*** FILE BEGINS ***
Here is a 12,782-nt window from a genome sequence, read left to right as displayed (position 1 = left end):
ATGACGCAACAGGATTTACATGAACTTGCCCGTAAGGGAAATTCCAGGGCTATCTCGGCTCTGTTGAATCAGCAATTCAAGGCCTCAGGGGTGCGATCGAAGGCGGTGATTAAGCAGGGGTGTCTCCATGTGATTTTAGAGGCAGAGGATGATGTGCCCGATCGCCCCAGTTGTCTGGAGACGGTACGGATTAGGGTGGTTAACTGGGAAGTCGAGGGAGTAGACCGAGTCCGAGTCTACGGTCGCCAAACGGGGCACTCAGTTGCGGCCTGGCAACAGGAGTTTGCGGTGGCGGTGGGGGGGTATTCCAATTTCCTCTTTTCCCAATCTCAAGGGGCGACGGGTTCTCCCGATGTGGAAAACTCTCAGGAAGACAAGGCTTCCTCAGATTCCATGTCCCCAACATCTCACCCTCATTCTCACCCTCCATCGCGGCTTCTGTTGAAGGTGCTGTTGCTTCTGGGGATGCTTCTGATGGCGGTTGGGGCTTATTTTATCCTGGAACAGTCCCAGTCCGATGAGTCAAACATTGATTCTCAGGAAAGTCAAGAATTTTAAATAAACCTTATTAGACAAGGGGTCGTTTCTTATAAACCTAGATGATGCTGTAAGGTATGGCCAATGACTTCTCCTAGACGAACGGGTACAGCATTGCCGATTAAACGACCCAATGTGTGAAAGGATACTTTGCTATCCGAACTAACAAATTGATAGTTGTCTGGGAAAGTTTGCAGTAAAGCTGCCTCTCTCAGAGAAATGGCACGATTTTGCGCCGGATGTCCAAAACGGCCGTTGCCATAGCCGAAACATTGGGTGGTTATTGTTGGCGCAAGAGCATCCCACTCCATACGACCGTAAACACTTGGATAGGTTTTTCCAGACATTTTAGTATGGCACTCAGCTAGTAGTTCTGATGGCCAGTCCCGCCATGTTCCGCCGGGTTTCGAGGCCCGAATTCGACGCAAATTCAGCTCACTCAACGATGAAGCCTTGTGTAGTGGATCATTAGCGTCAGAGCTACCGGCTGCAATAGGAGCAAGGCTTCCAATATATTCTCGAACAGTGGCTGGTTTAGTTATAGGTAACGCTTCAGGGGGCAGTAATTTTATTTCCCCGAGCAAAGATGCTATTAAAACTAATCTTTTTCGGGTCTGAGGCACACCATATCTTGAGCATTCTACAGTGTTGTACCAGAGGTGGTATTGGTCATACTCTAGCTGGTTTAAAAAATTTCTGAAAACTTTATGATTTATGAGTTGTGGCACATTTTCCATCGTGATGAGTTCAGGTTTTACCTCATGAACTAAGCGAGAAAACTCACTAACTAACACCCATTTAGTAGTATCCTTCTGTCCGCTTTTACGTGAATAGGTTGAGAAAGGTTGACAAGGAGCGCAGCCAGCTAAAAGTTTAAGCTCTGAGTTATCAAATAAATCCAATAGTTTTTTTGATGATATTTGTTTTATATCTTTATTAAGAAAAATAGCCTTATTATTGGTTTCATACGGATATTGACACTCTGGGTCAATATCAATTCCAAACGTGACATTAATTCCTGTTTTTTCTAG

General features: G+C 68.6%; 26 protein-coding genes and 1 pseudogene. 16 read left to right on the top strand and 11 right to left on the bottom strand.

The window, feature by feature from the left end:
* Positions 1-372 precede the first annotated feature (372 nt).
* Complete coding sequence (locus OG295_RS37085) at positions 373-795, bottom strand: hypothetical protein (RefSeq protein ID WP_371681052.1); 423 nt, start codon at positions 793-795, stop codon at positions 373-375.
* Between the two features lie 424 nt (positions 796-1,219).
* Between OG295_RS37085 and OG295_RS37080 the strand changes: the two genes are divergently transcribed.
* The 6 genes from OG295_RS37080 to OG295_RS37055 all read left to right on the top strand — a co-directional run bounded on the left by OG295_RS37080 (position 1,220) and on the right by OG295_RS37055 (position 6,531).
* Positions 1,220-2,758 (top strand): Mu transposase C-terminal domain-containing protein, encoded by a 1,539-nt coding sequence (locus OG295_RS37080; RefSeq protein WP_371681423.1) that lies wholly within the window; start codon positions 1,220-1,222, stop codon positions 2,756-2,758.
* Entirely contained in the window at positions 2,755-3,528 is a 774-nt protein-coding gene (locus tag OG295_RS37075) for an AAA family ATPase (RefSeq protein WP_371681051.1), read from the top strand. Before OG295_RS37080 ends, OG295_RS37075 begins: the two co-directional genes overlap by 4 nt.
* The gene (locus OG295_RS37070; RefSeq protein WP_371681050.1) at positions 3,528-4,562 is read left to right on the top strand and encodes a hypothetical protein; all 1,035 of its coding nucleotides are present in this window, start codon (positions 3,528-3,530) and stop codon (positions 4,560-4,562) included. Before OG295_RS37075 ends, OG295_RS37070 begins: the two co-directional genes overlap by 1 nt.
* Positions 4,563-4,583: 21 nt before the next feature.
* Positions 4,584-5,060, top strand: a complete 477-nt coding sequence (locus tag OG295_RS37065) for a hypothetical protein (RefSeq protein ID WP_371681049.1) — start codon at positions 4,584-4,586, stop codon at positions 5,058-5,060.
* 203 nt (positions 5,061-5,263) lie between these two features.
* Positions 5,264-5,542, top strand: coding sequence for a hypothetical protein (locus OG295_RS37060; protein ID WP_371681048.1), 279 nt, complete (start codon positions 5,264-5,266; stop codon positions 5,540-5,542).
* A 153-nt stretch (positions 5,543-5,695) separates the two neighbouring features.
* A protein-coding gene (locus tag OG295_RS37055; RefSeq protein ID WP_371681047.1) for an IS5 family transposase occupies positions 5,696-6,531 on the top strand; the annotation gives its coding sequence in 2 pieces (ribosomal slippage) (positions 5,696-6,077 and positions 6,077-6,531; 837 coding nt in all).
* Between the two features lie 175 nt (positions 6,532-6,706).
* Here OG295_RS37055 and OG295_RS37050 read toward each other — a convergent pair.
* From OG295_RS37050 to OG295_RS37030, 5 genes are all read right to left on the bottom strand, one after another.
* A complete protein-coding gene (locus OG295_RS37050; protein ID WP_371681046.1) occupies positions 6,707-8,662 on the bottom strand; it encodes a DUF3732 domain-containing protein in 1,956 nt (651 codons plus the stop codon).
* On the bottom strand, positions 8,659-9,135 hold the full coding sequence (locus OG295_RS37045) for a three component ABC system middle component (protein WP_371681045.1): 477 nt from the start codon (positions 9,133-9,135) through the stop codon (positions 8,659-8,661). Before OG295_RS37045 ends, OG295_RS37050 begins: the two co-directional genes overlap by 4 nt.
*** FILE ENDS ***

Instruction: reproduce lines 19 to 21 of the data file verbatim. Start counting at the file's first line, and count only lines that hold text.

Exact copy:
* Between the two features lie 175 nt (positions 6,532-6,706).
* Here OG295_RS37055 and OG295_RS37050 read toward each other — a convergent pair.
* From OG295_RS37050 to OG295_RS37030, 5 genes are all read right to left on the bottom strand, one after another.